December Firm Update – The Three Big Issues from 2016

December Firm Update – The Three Big Issues from 2016

Its Christmas time!  That means 2017 is nearly here, which means it is time to reflect on the year that was. So the team at HR Law have looked back over 2016 and identified the three big issues we noticed employers faced this year.

1. Workplace Investigations

It does not matter what the size of the business, all employers face and receive workplace complaints. Once a complaint is received, it must be acted upon, but what action is taken can vary depending on the circumstances and nature of the complaint made.

It should go without saying, however the crucial final step, to act upon investigation findings, is often overlooked.

An investigation may find inappropriate behaviours have been displayed in the workplace, or conversely that the respondent to the complaint has acted appropriately. Investigations often also reveal more about the workplace, including the culture of various teams or departments and the attitude of staff towards management.

The findings of any investigation should not be ignored. Use the conclusion of an investigation as an opportunity or platform to discipline where appropriate. Also consider conducting workplace training, introducing new management strategies and rectifying deficiencies in your policies and procedures or operating practices identified during the investigation.

2. Bullying

There seems to be a lot of misunderstanding about what bullying is.  Bullying in the workplace is not to be tolerated.

The Fair Work Act 2009 defines bullying at work to occur when:

1. An individual or group of individuals repeatedly behaves unreasonably towards a worker, or a group of workers at work; and

2. The behaviours create a risk to health and safety.

Bullying does not include “reasonable management action”, so long as the management action was carried out in a reasonable manner.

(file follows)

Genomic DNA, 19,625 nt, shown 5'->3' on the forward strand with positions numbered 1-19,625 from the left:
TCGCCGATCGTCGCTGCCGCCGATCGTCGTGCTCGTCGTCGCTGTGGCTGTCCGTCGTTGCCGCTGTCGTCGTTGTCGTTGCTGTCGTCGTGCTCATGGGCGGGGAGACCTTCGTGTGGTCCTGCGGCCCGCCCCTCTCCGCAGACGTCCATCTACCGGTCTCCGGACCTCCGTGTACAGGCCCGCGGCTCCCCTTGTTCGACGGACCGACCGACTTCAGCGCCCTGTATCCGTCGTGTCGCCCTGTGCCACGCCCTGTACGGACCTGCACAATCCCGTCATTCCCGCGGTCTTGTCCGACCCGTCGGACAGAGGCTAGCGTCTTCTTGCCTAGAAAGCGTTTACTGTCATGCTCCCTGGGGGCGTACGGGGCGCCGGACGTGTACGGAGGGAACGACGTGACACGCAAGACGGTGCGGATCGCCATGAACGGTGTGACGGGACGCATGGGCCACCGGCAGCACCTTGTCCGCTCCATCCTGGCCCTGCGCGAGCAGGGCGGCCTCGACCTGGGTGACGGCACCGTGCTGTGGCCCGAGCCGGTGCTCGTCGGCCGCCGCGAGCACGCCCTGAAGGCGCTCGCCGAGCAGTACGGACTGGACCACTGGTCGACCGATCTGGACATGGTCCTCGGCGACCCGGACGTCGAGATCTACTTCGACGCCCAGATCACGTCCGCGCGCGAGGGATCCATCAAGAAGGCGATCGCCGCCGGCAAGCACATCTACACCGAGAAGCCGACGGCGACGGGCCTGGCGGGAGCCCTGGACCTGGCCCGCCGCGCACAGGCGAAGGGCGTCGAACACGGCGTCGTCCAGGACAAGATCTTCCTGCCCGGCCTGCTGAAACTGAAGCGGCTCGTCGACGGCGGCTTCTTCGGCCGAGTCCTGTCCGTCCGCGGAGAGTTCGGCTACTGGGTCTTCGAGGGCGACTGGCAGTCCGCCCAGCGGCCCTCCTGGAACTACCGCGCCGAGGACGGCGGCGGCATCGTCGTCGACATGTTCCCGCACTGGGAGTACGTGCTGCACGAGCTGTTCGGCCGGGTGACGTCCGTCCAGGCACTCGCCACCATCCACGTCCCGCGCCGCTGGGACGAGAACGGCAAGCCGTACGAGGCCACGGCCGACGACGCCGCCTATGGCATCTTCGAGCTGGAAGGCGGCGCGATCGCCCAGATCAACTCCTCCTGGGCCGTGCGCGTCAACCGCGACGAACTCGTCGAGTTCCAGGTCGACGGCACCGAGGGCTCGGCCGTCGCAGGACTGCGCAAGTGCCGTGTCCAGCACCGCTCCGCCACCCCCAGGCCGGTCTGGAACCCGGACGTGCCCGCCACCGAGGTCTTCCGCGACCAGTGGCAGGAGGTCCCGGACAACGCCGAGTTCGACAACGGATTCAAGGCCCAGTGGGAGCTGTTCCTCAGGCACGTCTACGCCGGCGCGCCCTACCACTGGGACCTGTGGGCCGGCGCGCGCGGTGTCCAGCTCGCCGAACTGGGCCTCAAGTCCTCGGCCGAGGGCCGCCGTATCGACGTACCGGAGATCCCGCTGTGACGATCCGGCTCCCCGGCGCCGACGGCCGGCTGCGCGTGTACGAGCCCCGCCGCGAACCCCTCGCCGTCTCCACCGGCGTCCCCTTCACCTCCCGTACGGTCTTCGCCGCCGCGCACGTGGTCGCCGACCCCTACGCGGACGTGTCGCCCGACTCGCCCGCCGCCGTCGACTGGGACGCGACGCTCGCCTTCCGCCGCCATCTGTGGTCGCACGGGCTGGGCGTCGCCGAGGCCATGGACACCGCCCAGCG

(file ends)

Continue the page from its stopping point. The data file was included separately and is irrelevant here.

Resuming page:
Many employers have a bullying policy in place that contains a definition of bullying.  This should reflect the definition under the Fair Work Act 2009, but in many cases does not.

If you receive a complaint of bullying, you should review your business’s bullying policy to see how bullying is defined in your workplace.  For instance, it may not be a requirement under your policy that the behaviour creates a risk to health and safety. What this means is behaviour that would not be considered bullying under the Fair Work Act 2009 may still be classified as bullying under your policy.

3. Probationary Terminations

Unfortunately, a lot of employers had to deal with probationary terminations in 2016.  Many however, were left frustrated when it came time to terminate and they realised that the employee had just passed their probationary period.

If an employee is let go during their probationary period, when that probationary period is in line with the minimum employment period under the Fair Work Act 2009, they cannot bring unfair dismissal proceedings against their employer.  As soon as the probationary period passes, the risk of an unfair dismissal claim exists.

The simplest way to ensure you do not end up in this situation is to diaries regular catch ups during an employee’s probationary period.  Also, diaries a month out from their probationary period ending so you can determine with plenty of time if you will be terminating their employment in the probationary period.

Did you face any of these issues this year? Do you agree that these are the three big issues of 2016?

The HR Law team wish you the very best for the festive season and a prosperous 2017.

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